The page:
County adopts off road vehicle ordinance changes

LAKE COUNTY - There were sure to be changes.

When local officials discussed opening up roadways to Off Road Vehicle (ORV) traffic last year, there was largely support for the move, promoted by the state legislature as a means to generate more interest in local recreational tourism around the state.

There also were also plenty of detractors for the plan.

Whatever the case, a panel of Lake County residents and officials spent months figuring out the ‘how,’ ‘why’ and ‘where’ of the proposed ORV ordinance.

The result of months and months of discussion and consideration was the Lake County ORV Ordinance unanimously approved by County Commissioners with language and map laying down just where ORV owners can ride their machines and the enforcement policy backing up this new law.

“I believe the results of what we have in the ordinance today largely reflect what would have happened if the county had left the discussion wholly to the townships,” reported commissioner and ORV panel member Larry Collier in an interview last year upon passage of the ordinance.

“The biggest advantage there is in the county being involved is that there is now one ordinance with common language county-wide, and that single ordinance will be policed and enforcement by the Lake County Sheriff’s Department.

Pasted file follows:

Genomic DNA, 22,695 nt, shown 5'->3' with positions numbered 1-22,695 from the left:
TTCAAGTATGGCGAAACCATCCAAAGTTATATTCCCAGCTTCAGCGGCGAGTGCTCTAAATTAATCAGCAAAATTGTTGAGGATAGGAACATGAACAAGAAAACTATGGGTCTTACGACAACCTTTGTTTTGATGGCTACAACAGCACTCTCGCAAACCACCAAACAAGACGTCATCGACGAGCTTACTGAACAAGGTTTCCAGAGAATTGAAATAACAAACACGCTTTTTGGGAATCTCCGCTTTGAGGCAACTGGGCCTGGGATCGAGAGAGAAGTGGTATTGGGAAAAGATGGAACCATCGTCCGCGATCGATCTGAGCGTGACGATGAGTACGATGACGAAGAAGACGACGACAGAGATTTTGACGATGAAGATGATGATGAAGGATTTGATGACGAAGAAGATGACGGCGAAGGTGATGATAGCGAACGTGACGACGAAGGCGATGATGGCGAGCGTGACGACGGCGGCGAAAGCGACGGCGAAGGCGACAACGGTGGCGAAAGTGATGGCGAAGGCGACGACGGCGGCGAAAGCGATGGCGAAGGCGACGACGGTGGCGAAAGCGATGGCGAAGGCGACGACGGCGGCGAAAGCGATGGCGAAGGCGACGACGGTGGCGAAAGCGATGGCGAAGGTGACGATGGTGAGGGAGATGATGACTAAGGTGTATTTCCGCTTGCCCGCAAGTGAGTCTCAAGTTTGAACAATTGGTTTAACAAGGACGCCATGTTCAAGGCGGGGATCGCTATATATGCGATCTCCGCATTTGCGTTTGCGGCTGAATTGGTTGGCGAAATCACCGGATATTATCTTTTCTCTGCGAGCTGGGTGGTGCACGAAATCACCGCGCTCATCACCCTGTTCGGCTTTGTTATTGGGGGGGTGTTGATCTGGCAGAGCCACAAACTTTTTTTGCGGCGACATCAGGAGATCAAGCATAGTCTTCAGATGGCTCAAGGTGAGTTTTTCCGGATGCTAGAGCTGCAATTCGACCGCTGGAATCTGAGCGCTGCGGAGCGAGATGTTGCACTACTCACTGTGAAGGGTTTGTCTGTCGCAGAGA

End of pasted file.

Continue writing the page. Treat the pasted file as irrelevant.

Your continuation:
“The other option, not having a unified ordinance, would have meant there would be 15 different ordinances needing to be individually enforced.”

The approved ordinance was the first legislation the county ever had to regulate the use of ORV’s

At the time it was noted the ordinance would be reviewed throughout the winter and again later to see how things actually worked out and where there may have been issues or problems.

In the first version of the ORV ordinance, roughly half the county was closed to ORV riders - Sweetwater, Cherry Valley, Yates, Pleasant Plains, Lake, Webber and Elk were closed.

Sauble had two roads open to ORV riders.

In the remaining townships, county roads were open to ORV use with the exception of 22 individual roads that were closed by the Road Commission because of safety or environmental issues.

U.S. 10 and M 37 are closed to ORV use and were never under discussion.

It’s very important to note that all U.S. Forest Service and DNR tracks and trails remain closed. County officials have no jurisdiction over those roadways.

The Lake County ordinance only covers county roads.

After a review of the past year and how things worked out on the roads, a number of changes have been made to the LC ORV Ordinance.

“The amended ORV Ordinance and map was approved by the Board of Commissioners at the March 23 meeting,” reported Collier.

Major changes for 2011 are:

•The minimum fine has been reduced to $175;

•Throughout the “open” townships parts of roads previously closed are now open;

•Irons Road from 7 Mile Road to 7 1/2 Mile Road is now closed to ORV traffic. (It had previously been open) and;

•Most roads in Cherry Valley, Sauble and Webber townships are now “open.”

“The 2011 ORV Ordinance and map will be posted on the Lake County website www.lakecounty-michigan.com and the Lake County Road Commission website www.lcrc-roads.com,” said Collier.